Wednesday, June 29, 2016

New Leather Saddles from Selle Italia

It's always nice to have choices. And if you like traditional leather saddles, as I do, then you may be glad to know there are some new choices available. Italian saddle maker Selle Italia (whose name literally means "Italian Saddle") has just re-introduced a line of traditional leather saddles to help mark their 120th anniversary. Although I haven't seen any mention of "Eroica" in the news and press releases, the growing popularity of those vintage-bike events make this introduction seem totally natural.

The company's new Heritage leather saddle line also bears a slightly different name - Sella Italia (notice that it's "Sella" with an "a" not "e" at the end). There are three models available in this new line: the Storica racing saddle, which is long and narrow -- something akin to a Brooks Swift; the Epoca, which is a little wider and shorter for all-day comfort with a more upright position; and the Mitica, which is somewhere in-between for long rides at a more aggressive pace. All three saddles feature bag loops at the back, which is a nice practical touch.

One thing I found interesting in this bit of news is that the saddle maker still had many of the old leather presses from the days before the company shifted its attention to molded plastic saddles (like that '80s-defining classic, the Selle Italia Turbo), and those tools have been "pressed" back into service for this new throwback line.

However these new models are not just a simple reproduction of the company's old leather saddles from the '50s. The construction of these incorporates some new technology as well, which could improve the durability. Instead of a single layer of leather, Sella Italia is using a 3-layer sandwich construction: a two layers of leather with a mesh fabric bonded in-between. The leather is fixed to the frame using special bi-metal compression rivets that don't require hammering. The company says this construction will prevent sagging or damage from over-tensioning, increasing the life of the saddle.

In addition to the new saddles, there are also leather grips and small leather saddlebags. The bags look nice, but the small size of the ones I've seen mean they are probably not suitable for carrying much more than a spare tube and some compact tools.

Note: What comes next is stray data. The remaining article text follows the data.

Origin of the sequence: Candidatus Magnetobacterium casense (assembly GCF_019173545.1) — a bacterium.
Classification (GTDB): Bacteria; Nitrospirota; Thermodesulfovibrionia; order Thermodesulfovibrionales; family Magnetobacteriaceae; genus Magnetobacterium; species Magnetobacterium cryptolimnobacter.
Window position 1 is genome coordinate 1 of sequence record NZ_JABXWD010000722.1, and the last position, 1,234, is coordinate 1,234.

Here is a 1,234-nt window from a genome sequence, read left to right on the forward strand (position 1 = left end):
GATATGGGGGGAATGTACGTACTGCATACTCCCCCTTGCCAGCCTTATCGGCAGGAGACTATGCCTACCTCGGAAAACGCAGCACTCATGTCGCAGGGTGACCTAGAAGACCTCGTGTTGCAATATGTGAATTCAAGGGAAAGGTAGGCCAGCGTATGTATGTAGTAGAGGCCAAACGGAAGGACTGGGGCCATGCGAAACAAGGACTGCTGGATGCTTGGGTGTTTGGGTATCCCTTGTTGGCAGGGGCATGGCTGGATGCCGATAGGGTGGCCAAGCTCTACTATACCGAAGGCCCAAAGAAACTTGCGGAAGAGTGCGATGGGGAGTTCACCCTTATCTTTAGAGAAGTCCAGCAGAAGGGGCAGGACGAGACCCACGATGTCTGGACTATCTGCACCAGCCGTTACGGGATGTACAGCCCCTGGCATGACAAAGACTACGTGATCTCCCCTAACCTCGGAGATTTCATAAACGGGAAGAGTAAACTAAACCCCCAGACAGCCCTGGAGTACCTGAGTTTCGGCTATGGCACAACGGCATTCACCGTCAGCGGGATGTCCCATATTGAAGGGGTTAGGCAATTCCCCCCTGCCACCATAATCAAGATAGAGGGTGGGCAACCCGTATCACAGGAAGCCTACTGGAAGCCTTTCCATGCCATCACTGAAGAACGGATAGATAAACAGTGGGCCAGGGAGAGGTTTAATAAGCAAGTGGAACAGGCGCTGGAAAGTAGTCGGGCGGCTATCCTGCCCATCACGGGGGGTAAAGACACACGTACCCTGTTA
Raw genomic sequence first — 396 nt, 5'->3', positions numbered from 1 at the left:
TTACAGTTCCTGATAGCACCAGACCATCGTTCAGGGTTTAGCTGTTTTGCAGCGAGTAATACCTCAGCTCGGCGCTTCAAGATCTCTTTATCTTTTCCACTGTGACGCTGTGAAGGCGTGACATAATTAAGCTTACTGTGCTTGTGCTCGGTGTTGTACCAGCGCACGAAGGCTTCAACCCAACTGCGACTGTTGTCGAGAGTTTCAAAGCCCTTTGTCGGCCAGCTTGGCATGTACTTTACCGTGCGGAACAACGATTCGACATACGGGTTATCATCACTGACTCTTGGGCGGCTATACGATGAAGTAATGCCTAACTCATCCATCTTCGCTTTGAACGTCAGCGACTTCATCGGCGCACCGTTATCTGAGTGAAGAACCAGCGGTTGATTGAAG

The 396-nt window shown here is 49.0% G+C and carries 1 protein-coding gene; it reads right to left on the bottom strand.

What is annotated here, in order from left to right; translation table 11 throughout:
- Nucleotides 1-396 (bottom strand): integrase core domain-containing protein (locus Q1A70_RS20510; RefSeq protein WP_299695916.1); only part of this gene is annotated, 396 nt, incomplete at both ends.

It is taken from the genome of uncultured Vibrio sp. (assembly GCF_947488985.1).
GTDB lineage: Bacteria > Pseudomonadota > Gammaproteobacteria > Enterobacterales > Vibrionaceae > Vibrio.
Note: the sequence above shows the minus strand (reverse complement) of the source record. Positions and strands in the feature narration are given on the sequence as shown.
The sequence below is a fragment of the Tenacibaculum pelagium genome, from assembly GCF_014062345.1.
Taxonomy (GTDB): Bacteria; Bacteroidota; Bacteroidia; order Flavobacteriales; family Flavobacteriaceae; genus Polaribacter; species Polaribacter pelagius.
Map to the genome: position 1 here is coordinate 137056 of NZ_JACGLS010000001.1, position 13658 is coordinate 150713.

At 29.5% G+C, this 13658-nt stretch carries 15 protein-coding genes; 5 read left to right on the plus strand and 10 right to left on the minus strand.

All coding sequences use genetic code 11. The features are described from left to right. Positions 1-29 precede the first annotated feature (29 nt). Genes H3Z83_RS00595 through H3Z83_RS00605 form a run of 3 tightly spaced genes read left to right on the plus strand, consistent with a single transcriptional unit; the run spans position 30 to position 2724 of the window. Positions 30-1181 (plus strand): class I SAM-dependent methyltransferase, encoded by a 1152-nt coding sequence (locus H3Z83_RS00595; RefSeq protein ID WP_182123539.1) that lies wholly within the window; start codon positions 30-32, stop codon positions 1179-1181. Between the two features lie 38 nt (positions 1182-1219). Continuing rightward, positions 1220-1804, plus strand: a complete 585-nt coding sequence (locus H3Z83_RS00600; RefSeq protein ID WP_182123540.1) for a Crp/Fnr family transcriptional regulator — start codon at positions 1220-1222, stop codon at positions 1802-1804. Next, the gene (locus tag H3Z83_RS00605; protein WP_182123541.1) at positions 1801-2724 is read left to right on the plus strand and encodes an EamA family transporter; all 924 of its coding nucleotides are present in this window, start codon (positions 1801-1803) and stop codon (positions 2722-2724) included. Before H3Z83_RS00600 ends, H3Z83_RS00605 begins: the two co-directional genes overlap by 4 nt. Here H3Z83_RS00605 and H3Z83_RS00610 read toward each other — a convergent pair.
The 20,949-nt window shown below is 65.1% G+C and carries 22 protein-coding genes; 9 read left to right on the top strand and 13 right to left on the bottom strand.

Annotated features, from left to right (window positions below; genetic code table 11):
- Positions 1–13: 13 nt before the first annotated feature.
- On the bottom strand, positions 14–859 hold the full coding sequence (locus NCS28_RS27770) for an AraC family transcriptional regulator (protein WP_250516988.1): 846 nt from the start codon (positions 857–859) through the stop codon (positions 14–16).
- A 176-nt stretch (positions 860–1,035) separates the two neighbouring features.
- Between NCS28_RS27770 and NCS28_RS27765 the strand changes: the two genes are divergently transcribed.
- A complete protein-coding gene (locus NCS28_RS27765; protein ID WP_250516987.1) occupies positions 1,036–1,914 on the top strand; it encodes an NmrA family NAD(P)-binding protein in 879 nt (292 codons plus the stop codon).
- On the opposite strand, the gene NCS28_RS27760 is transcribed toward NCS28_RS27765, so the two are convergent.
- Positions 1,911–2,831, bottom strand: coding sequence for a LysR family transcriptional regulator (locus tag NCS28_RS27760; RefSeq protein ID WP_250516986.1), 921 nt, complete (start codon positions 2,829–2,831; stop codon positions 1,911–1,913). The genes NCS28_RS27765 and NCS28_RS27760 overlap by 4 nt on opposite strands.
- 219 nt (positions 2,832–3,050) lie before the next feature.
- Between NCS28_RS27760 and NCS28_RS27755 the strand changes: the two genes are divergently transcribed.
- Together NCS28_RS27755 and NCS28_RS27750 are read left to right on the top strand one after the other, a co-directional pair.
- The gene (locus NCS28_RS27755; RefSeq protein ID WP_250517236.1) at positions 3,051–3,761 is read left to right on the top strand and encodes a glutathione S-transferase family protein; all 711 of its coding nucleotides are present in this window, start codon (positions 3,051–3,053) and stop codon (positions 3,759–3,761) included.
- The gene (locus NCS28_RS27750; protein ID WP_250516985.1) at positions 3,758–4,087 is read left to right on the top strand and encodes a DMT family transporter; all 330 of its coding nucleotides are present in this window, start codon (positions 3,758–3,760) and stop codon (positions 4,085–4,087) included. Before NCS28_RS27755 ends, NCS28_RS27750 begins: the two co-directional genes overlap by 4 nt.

The price of the saddles hasn't yet been released, but expect them to be a premium - probably $150 or more.

On a somewhat different but related note, I just saw a press release that Selle Italia has also taken over another major Italian saddle maker, Selle San Marco (their Concor model was another one that was very popular on racing bikes in the '80s). And to clear up some possible (likely) confusion, let me point out that neither of these is the same Italian saddle maker that currently owns Brooks saddles. That one is Selle Royal. In case there are still some lingering questions, there is yet another Selle out there -- Selle Anatomica - which despite the Italian-sounding name, is an American company making leather saddles that are known for their slotted-top design. Got it?


  1. While Brooks saddles are great, I agree that it would be nice to have more choices.

    So..would you prefer to sit on a Royal, St. Mark or Italian saddle?

  2. And there's also the Italian saddle maker that has totally won me over from Brooks: Selle SMP. :)

    Not heritage and/or leather but, more important, amazingly comfortable.

  3. That seems very reminiscent of the Gyes-made saddles, which make V.O., Cardiff, and others.


  4. Sorry if this a dumb question, but what about Ene Ciclo saddles? Ene Ciclo is a branch of Dia-Compe, and they have been doing modernized reissues of classic componentes; including leather saddles made from Australian cowhide. They have Touring and Track models:

    1. The DiaCompe components seem to be nicely made. I'm using the micro-ratcheting shift levers and like them a lot. I don't think I've seen those DiaCompe saddles offered by any shops or online retailers yet. It looks like a decent saddle, though. Could be made by the same company in Taiwan that makes Gyes, Cardiff, and Velo-Orange leather saddles.